Long-term cardiometabolic health in people born after assisted reproductive technology: a multi-cohort analysis

Ahmed Elhakeem*, Amy E. Taylor, Hazel M. Inskip, Jonathan Y. Huang, Toby Mansell, Carina Rodrigues, Federica Asta, Sophia M. Blaauwendraad, Siri E. Håberg, Jane Halliday, Margreet W. Harskamp-van Ginkel, Jian Rong He, Vincent W.V. Jaddoe, Sharon Lewis, Gillian M. Maher, Yannis Manios, Fergus P. McCarthy, Irwin K.M. Reiss, Franca Rusconi, Theodosia SalikaMuriel Tafflet, Xiu Qiu, Bjørn O. Åsvold, David Burgner, Jerry K.Y. Chan, Luigi Gagliardi, Romy Gaillard, Barbara Heude, Maria C. Magnus, George Moschonis, Deirdre Murray, Scott M. Nelson, Daniela Porta, Richard Saffery, Henrique Barros, Johan G. Eriksson, Tanja G.M. Vrijkotte, Deborah A. Lawlor

*Corresponding author for this work

Research output: Contribution to journalArticleAcademicpeer-review

7 Citations (Scopus)
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Aims To examine associations of assisted reproductive technology (ART) conception (vs. natural conception: NC) with offspring cardiometabolic health outcomes and whether these differ with age Methods Differences in systolic (SBP) and diastolic blood pressure (DBP), heart rate (HR), lipids, and hyperglycaemic/insulin resistance and results markers were examined using multiple linear regression models in 14 population-based birth cohorts in Europe, Australia, and Singapore, and results were combined using meta-analysis. Change in cardiometabolic outcomes from 2 to 26 years was examined using trajectory modelling of four cohorts with repeated measures. 35 938 (654 ART) offspring were included in the meta-analysis. Mean age ranged from 13 months to 27.4 years but was <10 years in 11/14 cohorts. Meta-analysis found no statistical difference (ART minus NC) in SBP (−0.53 mmHg; 95% CI:−1.59 to 0.53), DBP (−0.24 mmHg; −0.83 to 0.35), or HR (0.02 beat/min; −0.91 to 0.94). Total cholesterol (2.59%; 0.10–5.07), HDL cholesterol (4.16%; 2.52–5.81), LDL cholesterol (4.95%; 0.47–9.43) were statistically significantly higher in ART-conceived vs. NC offspring. No statistical difference was seen for triglycerides (TG), glucose, insulin, and glycated haemoglobin. Long-term follow-up of 17 244 (244 ART) births identified statistically significant associations between ART and lower predicted SBP/DBP in childhood, and subtle trajectories to higher SBP and TG in young adulthood; however, most differences were not statistically significant Conclusion These findings of small and statistically non-significant differences in offspring cardiometabolic outcomes should reassure people receiving ART. Longer-term follow-up is warranted to investigate changes over adulthood in the risks of hypertension, dyslipidaemia, and preclinical and clinical cardiovascular disease.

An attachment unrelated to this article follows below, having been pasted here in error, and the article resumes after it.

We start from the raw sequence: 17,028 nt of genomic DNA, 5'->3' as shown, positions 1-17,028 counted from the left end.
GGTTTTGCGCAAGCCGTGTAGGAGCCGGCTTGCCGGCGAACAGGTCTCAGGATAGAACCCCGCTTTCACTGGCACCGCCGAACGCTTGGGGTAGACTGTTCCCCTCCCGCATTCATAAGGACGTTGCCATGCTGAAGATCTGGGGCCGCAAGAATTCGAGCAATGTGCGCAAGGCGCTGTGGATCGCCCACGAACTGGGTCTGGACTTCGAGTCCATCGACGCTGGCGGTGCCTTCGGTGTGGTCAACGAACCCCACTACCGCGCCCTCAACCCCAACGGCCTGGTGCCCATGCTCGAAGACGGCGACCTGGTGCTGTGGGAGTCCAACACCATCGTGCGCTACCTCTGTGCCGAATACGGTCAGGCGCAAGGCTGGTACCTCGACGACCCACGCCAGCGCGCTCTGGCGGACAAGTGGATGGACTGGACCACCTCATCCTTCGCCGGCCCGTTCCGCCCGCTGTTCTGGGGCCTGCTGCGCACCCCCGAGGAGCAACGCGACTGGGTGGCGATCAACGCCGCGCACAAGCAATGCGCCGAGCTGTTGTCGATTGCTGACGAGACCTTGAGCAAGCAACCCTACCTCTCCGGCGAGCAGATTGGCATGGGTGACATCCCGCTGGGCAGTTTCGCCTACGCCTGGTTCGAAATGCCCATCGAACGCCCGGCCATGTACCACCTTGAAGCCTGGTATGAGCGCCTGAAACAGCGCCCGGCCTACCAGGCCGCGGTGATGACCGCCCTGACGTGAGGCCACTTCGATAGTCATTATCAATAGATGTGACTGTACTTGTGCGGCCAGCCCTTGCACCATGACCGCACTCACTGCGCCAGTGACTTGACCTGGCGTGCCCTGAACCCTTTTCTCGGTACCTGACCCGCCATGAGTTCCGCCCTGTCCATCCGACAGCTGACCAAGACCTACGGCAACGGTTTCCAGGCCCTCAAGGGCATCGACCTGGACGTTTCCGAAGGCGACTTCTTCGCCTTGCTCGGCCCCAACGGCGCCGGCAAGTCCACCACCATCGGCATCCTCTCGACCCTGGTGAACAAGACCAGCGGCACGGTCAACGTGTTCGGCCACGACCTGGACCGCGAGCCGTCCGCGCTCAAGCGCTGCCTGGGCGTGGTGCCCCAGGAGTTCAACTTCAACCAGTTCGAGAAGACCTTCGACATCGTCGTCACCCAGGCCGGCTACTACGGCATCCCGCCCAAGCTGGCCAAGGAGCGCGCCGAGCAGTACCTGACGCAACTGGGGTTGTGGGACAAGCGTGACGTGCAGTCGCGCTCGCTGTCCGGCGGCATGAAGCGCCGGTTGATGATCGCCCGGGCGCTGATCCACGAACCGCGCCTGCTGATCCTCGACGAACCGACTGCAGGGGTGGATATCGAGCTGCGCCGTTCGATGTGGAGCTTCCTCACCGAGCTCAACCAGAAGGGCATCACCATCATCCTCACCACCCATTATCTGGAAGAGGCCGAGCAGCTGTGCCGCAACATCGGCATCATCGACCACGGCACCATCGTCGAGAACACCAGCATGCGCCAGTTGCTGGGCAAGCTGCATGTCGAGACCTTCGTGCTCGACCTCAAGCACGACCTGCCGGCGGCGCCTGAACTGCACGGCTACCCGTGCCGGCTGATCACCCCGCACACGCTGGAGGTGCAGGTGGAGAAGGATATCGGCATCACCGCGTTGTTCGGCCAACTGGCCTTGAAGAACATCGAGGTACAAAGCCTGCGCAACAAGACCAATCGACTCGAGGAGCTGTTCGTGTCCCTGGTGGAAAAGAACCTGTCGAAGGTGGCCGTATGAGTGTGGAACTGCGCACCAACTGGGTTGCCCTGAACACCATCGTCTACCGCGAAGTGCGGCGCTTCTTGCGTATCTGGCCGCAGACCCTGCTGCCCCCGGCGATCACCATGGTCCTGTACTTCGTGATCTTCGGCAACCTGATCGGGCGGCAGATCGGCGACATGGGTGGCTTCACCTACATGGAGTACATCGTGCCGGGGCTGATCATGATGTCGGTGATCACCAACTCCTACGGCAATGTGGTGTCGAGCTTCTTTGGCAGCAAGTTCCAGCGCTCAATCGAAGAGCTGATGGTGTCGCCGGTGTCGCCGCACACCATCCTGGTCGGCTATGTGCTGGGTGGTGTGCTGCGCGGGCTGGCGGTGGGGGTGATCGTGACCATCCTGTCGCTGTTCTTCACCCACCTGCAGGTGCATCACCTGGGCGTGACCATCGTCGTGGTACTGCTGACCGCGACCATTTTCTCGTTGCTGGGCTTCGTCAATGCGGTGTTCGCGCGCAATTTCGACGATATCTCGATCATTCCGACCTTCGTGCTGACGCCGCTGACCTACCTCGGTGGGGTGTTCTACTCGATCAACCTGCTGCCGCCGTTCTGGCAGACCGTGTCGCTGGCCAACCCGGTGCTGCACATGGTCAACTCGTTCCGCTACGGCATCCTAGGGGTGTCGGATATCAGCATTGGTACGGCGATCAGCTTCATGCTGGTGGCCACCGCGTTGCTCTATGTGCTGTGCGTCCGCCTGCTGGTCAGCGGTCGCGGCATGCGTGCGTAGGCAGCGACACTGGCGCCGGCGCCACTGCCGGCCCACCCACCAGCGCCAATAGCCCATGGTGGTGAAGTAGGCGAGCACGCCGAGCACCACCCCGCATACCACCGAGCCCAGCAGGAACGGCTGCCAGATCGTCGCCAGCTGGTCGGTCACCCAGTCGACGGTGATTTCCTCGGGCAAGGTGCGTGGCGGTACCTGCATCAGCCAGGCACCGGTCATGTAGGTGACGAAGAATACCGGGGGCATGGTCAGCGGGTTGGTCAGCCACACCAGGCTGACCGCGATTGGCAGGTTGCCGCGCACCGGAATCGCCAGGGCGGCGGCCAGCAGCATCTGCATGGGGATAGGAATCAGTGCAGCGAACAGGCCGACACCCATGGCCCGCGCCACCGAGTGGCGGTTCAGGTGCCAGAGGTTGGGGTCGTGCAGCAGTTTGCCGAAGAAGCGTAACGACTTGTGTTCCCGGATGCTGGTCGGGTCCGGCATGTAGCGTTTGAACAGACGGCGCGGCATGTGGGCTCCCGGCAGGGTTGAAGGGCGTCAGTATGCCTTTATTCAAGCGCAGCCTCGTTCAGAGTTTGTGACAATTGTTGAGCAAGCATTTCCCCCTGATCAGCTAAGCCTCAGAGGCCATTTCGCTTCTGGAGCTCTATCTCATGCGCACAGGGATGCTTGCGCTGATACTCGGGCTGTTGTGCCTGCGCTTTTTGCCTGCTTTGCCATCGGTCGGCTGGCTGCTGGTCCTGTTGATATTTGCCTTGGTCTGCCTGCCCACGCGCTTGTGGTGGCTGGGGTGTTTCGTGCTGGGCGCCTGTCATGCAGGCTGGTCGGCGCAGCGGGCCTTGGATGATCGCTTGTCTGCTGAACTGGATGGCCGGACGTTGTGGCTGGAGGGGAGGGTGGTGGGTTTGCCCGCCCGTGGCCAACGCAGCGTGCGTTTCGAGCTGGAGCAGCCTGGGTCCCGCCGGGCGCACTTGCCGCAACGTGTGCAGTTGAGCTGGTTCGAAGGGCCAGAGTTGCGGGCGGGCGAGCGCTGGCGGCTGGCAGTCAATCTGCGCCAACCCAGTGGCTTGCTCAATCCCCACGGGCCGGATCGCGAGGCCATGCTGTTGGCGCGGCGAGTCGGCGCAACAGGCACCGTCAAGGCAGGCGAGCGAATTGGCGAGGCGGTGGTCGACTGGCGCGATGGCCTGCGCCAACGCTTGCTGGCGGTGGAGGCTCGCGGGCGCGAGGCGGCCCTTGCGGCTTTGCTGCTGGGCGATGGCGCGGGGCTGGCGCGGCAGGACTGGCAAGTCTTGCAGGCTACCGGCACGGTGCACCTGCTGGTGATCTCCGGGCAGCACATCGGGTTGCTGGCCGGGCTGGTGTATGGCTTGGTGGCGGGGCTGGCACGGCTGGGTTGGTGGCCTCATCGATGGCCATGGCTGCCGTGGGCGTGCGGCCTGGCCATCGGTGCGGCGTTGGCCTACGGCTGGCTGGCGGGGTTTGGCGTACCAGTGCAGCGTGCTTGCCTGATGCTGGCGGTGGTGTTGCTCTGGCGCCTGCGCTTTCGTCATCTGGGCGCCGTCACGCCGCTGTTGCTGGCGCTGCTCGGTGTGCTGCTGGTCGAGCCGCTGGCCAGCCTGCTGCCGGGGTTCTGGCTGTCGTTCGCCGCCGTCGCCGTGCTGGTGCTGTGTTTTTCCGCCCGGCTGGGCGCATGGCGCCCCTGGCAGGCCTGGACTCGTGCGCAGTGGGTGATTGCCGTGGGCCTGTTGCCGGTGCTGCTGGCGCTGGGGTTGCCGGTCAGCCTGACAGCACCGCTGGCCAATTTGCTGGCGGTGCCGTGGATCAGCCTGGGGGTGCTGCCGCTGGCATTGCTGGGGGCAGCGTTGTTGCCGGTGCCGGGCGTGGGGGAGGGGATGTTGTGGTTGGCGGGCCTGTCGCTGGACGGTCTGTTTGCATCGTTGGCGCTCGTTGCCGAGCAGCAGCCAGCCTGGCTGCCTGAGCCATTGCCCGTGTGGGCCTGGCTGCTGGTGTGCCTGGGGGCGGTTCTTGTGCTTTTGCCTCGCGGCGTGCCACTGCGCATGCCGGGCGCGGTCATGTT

Original languageEnglish
Pages (from-to)1464-1473
Number of pages10
JournalEuropean Heart Journal
Issue number16
Publication statusPublished - 21 Apr 2023

Bibliographical note

This project has received funding from the European Research Council
(ERC) under the European Union’s Horizon 2020 research and innovation
programme grant agreement No. 101021566 (ART-HEALTH) and No.
733206 (LifeCycle), the UK Medical Research Council (MC_UU_00011/6), the British Heart Foundation (CH/F/20/90003 and AA/18/1/34219)
and the Bristol National Institute of Health Research Biomedical
Research Centre. Cohort and author specific funding is provided in
Supplementary material online, Text S2.

Publisher Copyright:
© The Author(s) 2023. Published by Oxford University Press on behalf of the European Society of Cardiology.


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